Researchers have shown positive outcomes from the first phase of the project through a number of studies published in professional journals, documenting improvements in family functioning and lower levels of adolescent substance use where programs have been delivered. Their results also have shown effective community partnership mobilization, successful local recruitment of community families for the program, high-quality delivery of validated prevention programs, and successful community fund-raising to sustain the community programs.
"PROSPER can make a difference in the lives of Pennsylvania youth, families and communities," Greenberg said. "The project helps give families and youth the skills to promote the development of young people into healthy adults."
PROSPER is intended to be a model for a national network of partnerships, Greenberg added. The project also will examine ways to sustain the local programs after grant funding has ended.
"Children and youth are our nation's most valuable resource," said Daney Jackson, Director of Penn State Cooperative Extension. "Unfortunately, a significant number are at risk because of substance use and other social problems. Schools alone can't solve these complex problems. What can make a difference are partnerships involving university Extension staff, schools, families and other concerned local citizens -- like the ones we have established through this program."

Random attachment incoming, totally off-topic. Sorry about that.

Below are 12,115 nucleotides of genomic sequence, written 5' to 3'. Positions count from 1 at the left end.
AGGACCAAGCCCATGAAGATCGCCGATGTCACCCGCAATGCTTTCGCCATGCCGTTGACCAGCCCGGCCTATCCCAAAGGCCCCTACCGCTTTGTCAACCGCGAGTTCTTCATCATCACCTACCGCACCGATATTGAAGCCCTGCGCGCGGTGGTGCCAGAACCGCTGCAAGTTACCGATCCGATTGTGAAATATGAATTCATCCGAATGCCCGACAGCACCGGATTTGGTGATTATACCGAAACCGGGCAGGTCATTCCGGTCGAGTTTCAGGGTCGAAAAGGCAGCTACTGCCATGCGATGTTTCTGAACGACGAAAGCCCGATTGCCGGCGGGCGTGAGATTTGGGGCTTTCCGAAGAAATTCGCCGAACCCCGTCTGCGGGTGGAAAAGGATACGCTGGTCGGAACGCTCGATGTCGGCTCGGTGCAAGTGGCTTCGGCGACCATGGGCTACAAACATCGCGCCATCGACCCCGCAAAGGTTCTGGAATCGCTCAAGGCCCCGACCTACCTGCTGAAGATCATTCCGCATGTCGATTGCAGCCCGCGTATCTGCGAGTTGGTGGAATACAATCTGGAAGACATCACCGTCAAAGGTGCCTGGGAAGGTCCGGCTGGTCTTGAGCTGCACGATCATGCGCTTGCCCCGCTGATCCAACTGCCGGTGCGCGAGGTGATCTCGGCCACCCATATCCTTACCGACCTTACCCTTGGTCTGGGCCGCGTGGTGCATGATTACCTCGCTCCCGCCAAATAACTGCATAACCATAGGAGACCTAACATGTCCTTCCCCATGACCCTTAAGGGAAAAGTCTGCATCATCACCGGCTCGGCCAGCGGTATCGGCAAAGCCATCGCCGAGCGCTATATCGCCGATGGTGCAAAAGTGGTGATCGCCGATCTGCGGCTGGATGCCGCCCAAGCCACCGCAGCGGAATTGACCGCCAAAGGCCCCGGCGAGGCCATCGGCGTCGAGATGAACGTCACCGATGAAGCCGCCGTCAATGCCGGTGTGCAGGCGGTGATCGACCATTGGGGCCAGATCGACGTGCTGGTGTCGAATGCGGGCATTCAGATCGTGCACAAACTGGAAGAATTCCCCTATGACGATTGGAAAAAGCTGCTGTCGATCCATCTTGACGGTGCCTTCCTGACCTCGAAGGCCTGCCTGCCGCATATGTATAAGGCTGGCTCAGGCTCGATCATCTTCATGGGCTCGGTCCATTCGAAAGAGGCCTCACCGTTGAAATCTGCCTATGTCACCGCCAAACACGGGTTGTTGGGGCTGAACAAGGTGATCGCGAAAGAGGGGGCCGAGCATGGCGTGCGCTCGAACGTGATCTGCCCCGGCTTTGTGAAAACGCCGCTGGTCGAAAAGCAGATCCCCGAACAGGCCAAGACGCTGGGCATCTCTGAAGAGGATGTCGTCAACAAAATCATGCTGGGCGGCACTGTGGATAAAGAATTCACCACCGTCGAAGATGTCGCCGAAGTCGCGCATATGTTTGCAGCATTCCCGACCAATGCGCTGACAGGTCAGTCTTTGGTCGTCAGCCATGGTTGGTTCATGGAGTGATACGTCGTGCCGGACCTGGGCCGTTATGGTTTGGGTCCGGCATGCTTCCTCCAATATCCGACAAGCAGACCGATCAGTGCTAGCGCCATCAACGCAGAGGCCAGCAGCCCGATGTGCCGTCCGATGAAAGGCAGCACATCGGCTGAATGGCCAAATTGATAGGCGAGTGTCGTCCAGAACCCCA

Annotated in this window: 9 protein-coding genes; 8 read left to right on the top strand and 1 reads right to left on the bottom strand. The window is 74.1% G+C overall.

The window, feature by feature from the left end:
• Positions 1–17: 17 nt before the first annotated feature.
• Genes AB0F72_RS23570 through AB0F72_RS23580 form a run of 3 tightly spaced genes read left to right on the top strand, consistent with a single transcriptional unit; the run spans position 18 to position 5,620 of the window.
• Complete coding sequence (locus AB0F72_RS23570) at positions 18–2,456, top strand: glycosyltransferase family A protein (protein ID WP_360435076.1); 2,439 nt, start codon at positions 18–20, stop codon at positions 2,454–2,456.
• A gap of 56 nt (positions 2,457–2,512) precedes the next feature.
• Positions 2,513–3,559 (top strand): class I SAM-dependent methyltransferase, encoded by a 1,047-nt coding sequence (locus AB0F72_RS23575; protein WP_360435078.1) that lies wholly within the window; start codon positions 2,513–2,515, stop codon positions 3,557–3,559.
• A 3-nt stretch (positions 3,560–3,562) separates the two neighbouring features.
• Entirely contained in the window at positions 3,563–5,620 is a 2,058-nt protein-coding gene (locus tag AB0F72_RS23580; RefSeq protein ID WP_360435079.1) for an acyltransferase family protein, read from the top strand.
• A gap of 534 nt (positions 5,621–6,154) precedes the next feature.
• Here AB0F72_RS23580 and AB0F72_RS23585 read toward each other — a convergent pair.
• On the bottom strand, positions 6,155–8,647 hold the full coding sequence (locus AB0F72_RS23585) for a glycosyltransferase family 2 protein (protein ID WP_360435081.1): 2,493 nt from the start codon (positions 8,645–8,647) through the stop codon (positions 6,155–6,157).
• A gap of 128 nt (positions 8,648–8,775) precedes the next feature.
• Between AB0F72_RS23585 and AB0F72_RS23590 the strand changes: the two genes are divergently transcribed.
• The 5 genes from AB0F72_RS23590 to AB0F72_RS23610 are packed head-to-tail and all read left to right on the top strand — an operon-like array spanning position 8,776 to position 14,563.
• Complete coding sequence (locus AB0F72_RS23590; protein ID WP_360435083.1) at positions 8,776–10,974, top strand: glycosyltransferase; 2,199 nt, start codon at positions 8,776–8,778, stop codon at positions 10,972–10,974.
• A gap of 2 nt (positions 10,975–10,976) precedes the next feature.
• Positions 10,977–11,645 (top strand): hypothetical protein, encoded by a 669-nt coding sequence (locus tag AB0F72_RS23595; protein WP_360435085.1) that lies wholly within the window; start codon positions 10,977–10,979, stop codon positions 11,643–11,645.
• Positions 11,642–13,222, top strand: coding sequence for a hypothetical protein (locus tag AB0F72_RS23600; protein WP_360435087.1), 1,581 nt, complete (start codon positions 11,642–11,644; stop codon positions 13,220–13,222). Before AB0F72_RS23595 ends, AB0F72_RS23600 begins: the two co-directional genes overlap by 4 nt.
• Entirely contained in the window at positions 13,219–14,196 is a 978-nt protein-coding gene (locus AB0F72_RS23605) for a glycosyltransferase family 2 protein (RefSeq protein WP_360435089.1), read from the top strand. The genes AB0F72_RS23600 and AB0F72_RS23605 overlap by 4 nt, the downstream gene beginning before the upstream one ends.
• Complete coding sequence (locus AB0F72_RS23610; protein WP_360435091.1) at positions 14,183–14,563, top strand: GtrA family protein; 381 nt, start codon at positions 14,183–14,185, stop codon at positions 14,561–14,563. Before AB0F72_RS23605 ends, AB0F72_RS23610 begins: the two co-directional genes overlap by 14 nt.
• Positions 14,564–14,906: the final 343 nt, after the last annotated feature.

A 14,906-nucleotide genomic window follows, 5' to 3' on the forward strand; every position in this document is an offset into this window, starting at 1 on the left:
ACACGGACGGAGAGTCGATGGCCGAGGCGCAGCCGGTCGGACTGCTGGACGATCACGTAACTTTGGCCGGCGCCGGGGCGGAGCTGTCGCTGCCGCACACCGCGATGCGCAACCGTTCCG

Graham Spanier, president of Penn State, said, I consider PROSPER to be a very innovative project that is bringing together research faculty and extension staff to show the true engagement of the university with schools and communities."
The leaders of the PROSPER project in Pennsylvania are Dr. Mark Greenberg, PRC Director; Dr. Mark Feinberg and Dr. Janet Welsh, PRC Research Associates; and Dr. Daniel Perkins and Dr. Claudia Mincemoyer, College of Agricultural Sciences.
|Contact: Vicki Fong|